So it goes on. Sister moves out to be with Satin. Her mother comes to a performance, sizes up Satin, and tells “her peace” to Sister afterward. Satin wants Sister to crawl in gratitude for the fur coat he ripped off the woman he threw out, and beats her up when she doesn’t. Then it looks as though Sparkle is knowingly procuring drugs for Sister. Then the third sister [forgot her name] sleeps with Satin’s henchman to get info on Satin that she gives to the police, but it all goes wrong and someone else gets shot, leading Satin and Stix to have a big fight.

I’m not going to tell you the rest, as it is both very complicated and at the same time predictable. There are notable scenes like when the mysterious third sister leaves home, telling off her mother about working for the white man, Irene delivering a great performance as her heart is broken, and Sister cracking up on stage as she barely makes it through “Giving Up,” an amazing song. Then Irene sings a wonderful version of “Precious Lord.” Lots of complications ensue, lots of gangster hugger-mugger [including our heroes getting involved with Jews, treated as being brought to quite a low], then some small signs of resolution as Sparkle becomes a star in her own right, she sings a song, and the movie abruptly just ends.

It was okay, but just not quite satisfying. Highlights are obviously the music, which is really quite good. Did I tell you that all of the music for this movie was written by Curtis Mayfield? But it’s more funky pop in the vein of The Emotions than most of his own work. As I mentioned earlier, word [unconfirmed and disputed word, see comment below] is that Aretha Franklin sung all of Sparkle and Sister’s songs, and the soundtrack CD is all Aretha, and unfortunately only includes Sister or Sparkle’s songs, not any of the gems by other artists that fill out the movie. At other times in the movie, however, we are treated to Mayfield’s overbearing and treacly instrumentals, which are all stringy and schmaltzy.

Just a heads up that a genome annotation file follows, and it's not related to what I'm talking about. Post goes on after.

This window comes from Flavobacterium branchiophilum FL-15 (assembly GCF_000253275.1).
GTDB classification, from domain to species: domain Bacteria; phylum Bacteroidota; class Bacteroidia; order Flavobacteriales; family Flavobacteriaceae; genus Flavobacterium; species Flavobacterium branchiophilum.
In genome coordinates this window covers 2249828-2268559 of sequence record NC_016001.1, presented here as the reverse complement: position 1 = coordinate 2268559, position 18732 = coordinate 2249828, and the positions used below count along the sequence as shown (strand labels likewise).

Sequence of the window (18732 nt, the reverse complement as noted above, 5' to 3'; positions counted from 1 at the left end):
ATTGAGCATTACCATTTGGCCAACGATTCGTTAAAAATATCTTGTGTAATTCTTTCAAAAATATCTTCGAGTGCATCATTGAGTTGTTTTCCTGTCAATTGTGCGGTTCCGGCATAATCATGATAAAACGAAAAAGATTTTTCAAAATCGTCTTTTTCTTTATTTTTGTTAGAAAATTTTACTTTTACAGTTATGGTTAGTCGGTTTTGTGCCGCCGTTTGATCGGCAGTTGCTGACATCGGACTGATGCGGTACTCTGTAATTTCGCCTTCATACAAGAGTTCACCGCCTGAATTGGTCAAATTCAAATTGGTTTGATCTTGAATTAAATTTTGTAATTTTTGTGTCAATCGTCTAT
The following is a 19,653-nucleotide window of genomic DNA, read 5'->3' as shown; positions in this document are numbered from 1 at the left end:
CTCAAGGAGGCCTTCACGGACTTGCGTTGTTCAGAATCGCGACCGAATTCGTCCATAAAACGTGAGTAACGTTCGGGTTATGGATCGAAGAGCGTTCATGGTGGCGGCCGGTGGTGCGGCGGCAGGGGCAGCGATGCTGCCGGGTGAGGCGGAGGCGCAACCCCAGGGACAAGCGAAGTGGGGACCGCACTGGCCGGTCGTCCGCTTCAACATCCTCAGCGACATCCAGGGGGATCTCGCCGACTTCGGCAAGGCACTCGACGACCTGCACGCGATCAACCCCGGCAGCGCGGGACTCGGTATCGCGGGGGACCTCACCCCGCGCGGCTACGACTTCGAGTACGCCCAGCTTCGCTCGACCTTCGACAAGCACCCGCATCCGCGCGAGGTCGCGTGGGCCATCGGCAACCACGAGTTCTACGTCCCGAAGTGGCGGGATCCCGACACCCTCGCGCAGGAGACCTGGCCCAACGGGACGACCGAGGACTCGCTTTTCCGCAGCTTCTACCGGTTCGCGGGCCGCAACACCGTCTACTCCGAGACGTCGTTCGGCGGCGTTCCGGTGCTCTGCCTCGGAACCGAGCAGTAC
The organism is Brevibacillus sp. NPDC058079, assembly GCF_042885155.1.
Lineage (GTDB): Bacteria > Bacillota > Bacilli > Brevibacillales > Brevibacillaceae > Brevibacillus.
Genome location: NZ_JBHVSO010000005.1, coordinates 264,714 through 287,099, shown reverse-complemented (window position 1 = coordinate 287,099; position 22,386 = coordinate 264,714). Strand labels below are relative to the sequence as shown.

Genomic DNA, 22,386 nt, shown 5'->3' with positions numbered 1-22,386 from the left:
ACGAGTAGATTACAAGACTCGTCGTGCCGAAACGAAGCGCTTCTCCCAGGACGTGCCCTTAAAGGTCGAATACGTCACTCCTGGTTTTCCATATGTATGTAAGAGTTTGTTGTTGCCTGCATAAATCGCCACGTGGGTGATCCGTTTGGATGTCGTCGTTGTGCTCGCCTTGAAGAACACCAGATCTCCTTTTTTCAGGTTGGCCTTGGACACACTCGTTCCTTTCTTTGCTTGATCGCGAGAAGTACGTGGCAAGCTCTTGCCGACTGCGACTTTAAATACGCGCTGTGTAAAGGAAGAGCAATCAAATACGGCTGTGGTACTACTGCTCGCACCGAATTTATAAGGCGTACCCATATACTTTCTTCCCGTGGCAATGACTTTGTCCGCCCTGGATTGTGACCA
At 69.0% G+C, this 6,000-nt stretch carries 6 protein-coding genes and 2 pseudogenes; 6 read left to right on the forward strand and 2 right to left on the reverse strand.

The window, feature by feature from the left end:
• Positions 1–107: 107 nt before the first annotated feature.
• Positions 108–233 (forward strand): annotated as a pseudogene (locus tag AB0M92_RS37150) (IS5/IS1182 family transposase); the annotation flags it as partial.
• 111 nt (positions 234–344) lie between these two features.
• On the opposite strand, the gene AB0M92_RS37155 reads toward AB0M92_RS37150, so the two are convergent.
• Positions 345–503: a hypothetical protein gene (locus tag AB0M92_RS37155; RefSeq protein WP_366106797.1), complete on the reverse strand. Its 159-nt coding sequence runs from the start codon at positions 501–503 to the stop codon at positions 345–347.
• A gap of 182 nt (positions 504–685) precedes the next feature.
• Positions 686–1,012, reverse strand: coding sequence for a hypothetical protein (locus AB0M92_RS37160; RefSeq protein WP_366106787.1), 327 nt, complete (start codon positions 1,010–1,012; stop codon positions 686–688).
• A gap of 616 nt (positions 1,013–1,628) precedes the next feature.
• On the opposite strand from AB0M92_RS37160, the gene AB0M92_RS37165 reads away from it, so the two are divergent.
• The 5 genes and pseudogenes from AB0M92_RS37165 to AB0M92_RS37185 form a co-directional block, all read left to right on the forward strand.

Another obvious plus are the performances, with Lonette McKee being quite good. Although her decline is quite swift, she does a good job of conveying her sullen spite from the start, setting up a convincing motivation for her character’s headlong pursuit of her own degradation. But as I mentioned, Irene Cara as an actress was a real revelation to me. She has the challenge of breathing new life into a cliched role, which she does simply by being so engaged and convincing. It really makes me sad that she wasn’t able to go further in her career. Everyone else is fine, too.

The only problem is that the story is a little slight, and follows a well-worn road, so you have the sense of just hitting the expected points along the way, and this can make one lose interest in the second half. Aside from that there are so many subplots and minor characters and gangsters of differing types that one just gives up on keeping track of them all [witness my total lack of awareness of who the third sister was]. And it starts to feel like the movie doesn’t have enough time to delve into any of the multiple strands in a satisfying way. This movie is often mentioned in the same breath as Dreamgirls and is said to be another telling of the Supremes’ story, but I don’t really see how it relates. Sure it’s an all-female singing trio and the secondary player eventually emerges as the star, but other than that there doesn’t seem to be much similarity at all. And the music is certainly nothing like that of the Supremes.

Still, if you like Dreamgirls and that sort of thing, or showbiz movies in general, or fun and funky girl-pop, this movie is a good way to pass some time.

Should you watch it: 

Sure, especially if you like showbiz stories and sweet funky soul music.